How to Start Your Indoor Garden

Walking through a local farmers market, you’ll find an assortment of homegrown fruits and vegetables. As one season yields to another, that delicious produce disappears. However, not everyone has to resort to the produce section of a local grocery conglomerate. Even in small spaces like apartments and dorm rooms, an indoor garden can thrive. Regardless of whether or not you have a green thumb, indoor gardening is a great hobby that can save money on herbs and vegetables.

Gardening 101

There are two methods of indoor gardening: hydroponic (where the plant’s root system resides in water), and soil-based. Both types can grow healthy plants–provided they receive sufficient nutrients and light. It may seem strange, but hydroponic gardening is no more complicated than soil-based gardening. All you need is hydroponic fertilizer, water, and a container that will support a growing plant.


Indoor plants prefer to grow by windows where light can trickle in. If no windows are available or you need additional light, try artificial lights. Fluorescents are the least expensive option. There are others — such as HID, full-spectrum and LED grow lights — but they can get expensive. Do not use regular incandescent lights; they don’t offer the spectrum of usable light that plants need to thrive.

Here are some other essential items for successful plant growth:

Potting soil made specifically for indoor gardens. This soil contains vermiculite or pumice for water drainage.

Fertilizers that are all-purpose or for hydroponic gardens. Liquid fertilizers are the easiest to use. You can also buy organic fertilizers such as fish, bone meal and seaweed. Some indoor plants only need to be fertilized two or three times a year. Over-fertilizing will harm the roots and cause the plant to suffer. If it’s healthy and growing, it’s probably fine and doesn’t need to be fertilized.

Potting containers, gardening gloves, mulch and a trowel are other useful items, depending on what growing method you use.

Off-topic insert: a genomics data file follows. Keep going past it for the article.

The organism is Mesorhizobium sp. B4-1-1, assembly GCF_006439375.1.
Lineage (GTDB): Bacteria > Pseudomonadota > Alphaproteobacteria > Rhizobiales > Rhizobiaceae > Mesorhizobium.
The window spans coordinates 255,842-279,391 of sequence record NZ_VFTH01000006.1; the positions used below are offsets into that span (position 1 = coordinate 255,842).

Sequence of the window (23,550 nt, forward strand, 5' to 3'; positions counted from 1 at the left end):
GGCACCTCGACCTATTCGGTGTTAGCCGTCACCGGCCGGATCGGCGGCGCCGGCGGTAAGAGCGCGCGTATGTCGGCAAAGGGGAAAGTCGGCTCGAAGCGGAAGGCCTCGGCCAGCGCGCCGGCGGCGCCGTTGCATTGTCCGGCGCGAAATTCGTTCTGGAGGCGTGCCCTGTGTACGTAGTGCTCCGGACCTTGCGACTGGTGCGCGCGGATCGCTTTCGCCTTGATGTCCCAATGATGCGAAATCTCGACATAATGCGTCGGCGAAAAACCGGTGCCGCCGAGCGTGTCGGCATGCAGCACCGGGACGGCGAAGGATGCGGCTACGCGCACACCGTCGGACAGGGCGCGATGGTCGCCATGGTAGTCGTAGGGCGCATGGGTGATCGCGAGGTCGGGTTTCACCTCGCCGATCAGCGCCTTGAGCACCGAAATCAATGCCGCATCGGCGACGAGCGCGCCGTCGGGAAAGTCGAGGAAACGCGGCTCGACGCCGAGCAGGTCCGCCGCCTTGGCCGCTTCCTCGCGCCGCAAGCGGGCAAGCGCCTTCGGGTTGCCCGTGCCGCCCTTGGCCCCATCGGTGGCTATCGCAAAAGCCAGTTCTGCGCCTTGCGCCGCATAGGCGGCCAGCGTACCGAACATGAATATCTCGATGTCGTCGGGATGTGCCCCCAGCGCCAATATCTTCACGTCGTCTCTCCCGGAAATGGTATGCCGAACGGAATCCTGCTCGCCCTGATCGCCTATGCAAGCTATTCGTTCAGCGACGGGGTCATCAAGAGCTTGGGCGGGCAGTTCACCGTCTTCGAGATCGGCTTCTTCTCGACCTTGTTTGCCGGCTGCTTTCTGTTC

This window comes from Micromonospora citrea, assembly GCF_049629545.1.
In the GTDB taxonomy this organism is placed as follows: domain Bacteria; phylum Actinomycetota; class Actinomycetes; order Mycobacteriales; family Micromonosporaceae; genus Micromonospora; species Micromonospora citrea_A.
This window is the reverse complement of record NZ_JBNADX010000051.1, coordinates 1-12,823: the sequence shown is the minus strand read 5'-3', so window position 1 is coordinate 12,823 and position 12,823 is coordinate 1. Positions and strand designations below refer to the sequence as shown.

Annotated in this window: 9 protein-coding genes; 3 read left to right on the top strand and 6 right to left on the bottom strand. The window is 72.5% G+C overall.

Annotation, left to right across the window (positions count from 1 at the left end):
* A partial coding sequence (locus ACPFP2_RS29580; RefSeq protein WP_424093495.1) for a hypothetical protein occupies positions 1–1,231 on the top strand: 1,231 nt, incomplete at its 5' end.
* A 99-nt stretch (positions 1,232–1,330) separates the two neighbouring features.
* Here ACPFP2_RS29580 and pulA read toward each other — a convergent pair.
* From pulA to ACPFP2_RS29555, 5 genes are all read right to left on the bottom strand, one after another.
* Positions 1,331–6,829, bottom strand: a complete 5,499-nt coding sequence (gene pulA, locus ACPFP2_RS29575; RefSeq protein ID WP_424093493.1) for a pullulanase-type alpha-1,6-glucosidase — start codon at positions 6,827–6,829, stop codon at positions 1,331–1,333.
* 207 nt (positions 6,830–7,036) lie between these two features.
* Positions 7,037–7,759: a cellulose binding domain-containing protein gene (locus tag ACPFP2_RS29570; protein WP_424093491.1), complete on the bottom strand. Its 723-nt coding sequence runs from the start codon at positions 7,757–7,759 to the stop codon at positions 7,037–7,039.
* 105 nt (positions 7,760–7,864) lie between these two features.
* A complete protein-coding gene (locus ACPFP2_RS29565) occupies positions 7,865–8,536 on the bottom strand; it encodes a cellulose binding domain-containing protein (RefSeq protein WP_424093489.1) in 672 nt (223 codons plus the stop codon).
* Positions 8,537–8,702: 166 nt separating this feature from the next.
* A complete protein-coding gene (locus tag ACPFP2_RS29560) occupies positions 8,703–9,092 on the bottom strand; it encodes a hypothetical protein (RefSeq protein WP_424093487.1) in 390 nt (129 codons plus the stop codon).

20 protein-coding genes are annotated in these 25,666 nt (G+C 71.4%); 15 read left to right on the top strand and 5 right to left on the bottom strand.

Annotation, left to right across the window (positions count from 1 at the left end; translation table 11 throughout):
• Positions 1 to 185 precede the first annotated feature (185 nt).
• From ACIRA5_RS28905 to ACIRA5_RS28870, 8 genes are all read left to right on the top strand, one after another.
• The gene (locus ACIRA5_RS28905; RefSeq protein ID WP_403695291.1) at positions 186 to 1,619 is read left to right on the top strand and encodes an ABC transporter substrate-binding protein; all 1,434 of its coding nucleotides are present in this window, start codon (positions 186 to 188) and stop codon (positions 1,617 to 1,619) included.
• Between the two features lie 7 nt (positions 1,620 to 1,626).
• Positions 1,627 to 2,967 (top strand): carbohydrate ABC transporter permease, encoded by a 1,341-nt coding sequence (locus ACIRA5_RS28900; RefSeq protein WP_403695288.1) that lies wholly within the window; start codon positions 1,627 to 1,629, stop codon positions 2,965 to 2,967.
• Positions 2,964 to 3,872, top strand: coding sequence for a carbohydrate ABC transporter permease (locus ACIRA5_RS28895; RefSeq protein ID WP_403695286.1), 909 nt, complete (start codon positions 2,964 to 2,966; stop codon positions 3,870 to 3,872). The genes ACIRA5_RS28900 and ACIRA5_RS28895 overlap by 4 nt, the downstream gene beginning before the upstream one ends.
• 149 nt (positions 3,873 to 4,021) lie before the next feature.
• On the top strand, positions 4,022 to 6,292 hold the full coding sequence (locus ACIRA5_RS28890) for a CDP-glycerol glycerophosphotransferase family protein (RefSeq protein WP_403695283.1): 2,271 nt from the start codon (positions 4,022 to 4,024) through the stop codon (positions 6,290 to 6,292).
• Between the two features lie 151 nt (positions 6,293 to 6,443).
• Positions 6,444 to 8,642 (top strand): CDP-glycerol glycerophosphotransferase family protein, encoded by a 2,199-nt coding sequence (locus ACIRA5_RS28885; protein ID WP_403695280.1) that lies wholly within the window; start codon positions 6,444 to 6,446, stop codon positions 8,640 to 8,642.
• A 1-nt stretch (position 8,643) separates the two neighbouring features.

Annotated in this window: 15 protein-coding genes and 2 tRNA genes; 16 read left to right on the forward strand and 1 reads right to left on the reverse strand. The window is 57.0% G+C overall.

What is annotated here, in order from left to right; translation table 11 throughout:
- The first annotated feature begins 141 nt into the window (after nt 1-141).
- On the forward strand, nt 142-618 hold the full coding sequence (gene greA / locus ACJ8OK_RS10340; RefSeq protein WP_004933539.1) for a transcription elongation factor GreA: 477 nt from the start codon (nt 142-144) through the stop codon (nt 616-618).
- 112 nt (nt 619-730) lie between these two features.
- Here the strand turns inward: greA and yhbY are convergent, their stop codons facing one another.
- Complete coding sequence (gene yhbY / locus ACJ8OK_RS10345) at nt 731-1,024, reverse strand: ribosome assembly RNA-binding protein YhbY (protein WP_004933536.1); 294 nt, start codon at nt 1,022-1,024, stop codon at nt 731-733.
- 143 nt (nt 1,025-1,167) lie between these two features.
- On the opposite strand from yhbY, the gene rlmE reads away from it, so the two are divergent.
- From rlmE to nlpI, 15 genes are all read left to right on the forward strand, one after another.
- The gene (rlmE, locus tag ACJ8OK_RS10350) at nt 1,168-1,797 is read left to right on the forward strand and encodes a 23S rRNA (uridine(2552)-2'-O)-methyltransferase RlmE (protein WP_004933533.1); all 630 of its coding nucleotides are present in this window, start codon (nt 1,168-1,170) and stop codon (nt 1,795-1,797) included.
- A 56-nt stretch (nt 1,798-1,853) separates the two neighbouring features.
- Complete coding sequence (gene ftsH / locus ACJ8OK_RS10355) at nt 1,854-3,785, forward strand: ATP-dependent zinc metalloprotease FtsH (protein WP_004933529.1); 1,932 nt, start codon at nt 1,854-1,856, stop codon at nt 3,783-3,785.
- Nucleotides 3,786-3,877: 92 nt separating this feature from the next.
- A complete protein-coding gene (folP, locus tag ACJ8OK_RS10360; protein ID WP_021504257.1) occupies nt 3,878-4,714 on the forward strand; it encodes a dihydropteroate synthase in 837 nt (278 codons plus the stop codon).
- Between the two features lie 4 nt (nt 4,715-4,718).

Plant Options

You don’t need a ton of space for an indoor garden. It can be as simple as some windowsill herbs. Most herbs don’t grow very large or require constant sunlight, and can be pruned with few complications. Fruiting plants take up more space and often require lots of sun.

There are many vegetables and herbs that can do well indoors, such as lettuce, peppers, parsley and chives. When planning your garden, read the seed packets of the plants you’re considering. They’ll provide specifications such as the height and width of the plants at full maturity, sun tolerances, and other useful information.


When you decide to grow an indoor garden, don’t forget the environment of your living space. Temperatures for most indoor plants should be around 60°F–80°F, and most require around 50–60 percent humidity. In the months when heaters or air conditioners are worked to death, humidity and soil moisture may be difficult to maintain. One way to avoid low humidity is to place pots in a larger tray that collects excess water. The water in the tray will evaporate, creating a more humid environment.

To keep your perennial plants happy, don’t forget to re-pot them when their root system outgrows their old digs. Periodically replacing the soil is essential as well, because nutrients are used up over time.

Growing an indoor garden can be a fun, challenging and money-saving hobby that can produce all year. Plus, plants are natural air purifiers, so your living space will be cleaner and healthier.

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